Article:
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Family Law

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Court of Protection Practice and Procedure Conference 2016

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02 NOV 2011

Hayley Trim's Analysis: Read all about it (or not)

Hayley Trim, Family Law PSL"Fathers denied a right to see children" - The Telegraph. "Fathers lose bid for equal custody rights after review of family law" - The Daily Mail. Serious stuff in today's headlines.

So what's the story? The Family Justice Review due out tomorrow has reportedly decided against a presumption of shared care (as expected) and of incorporating a statutory statement that children should have a meaningful relationship with both parents.

Is it a denial of rights? Well obviously we haven't seen the full report yet, but it seems that this snippet does not change the position as it currently stands. That is, under the Children Act 1989 the welfare of the child is paramount. The court, when considering what arrangements to make for a child whose parents cannot agree, starts from the position that a continuing relationship with both parents is in the interests of the child unless such a continuing relationship puts the child at risk of harm (see Munby LJ's summary of the law in Re C (Direct Contact: Suspension) [2011] 2 FLR 912. The "rights" of the parents are a factor to be weighed since everyone has a right to family life under the European Convention, but the overarching principle is the child's welfare. I was always taught that contact was the right of the child. In practice, there is a presumption that a child will spend significant time with both parents - the attitude of the judges in my experience is not "why should there be this much time with the father?" but "why should the children not spend this much time with the father?"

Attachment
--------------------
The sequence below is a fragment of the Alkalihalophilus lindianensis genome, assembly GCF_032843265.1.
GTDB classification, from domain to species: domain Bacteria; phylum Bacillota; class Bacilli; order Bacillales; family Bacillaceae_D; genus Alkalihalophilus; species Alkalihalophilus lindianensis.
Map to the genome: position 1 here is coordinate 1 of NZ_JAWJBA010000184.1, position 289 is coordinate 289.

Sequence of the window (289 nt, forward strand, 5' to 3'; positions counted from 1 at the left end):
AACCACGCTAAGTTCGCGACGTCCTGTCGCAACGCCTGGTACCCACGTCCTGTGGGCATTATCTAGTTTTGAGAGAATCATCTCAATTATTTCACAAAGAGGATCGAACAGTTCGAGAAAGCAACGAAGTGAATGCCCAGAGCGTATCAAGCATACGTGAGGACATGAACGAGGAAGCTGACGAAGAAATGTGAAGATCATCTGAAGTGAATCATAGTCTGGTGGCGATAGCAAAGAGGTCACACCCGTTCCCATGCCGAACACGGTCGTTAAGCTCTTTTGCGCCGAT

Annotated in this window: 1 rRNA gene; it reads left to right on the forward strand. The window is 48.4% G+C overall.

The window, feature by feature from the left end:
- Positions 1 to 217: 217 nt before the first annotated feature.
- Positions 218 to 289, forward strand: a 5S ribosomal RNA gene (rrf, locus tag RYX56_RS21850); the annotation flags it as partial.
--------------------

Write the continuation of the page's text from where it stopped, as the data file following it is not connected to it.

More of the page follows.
Perhaps this is a missed opportunity to make explicit in statute what is already the law, but it does not justify the provocative headlines which go to inform the public view. The system is by no means perfect, but unbalanced reporting is not going to improve it. And it makes me angry.

What usually frustrates a continuing relationship is not judicial will or the wording of the legislation but the behaviour of one or both of the adults involved. From time to time it is simply impossible to balance the enforcement of a contact order with a child's welfare - you only need to look at the tragic case of Re S (Transfer of Residence) [2011] 1 FLR 1789 where the last resort of transferring residence to the father was so distressing for the child that the father conceded he should live with the mother.

Of course sometimes it is the failure of the courts to act early enough that causes parties to become more and more entrenched and the child (in the recent words of Hedley J in ML & AR v RW & SW [2011] EWHC 2455 (Fam)) to be "sucked into an uncontrolled vortex of undisguised hostility and rancour." But it is an incredibly difficult balancing act to get the timing and the method of enforcement right, and it is hard to see how a statutory declaration would improve things in practice. Statutes are applied by judges who are human beings and who do not have the benefit of advanced 20/20 hindsight. If only they did...

I am looking forward to reading the full report tomorrow and I am particularly interested to see whether the review committee carries through their interim suggestion of scrapping the concepts of contact and residence in situations where both parents have parental responsibility so that orders would relate instead to how time is spent. The idea needed thinking through, but had potential to be a positive development.

Hayley Trim is a Family Law PSL at Jordan Publishing and was formerly a family solicitor practising in London.

She works on the Family Law online major works providing updating notes on cases and other relevant developments as they happen for The Family Court Practice, Children Law and Practice and Matrimonial Property and Finance online.

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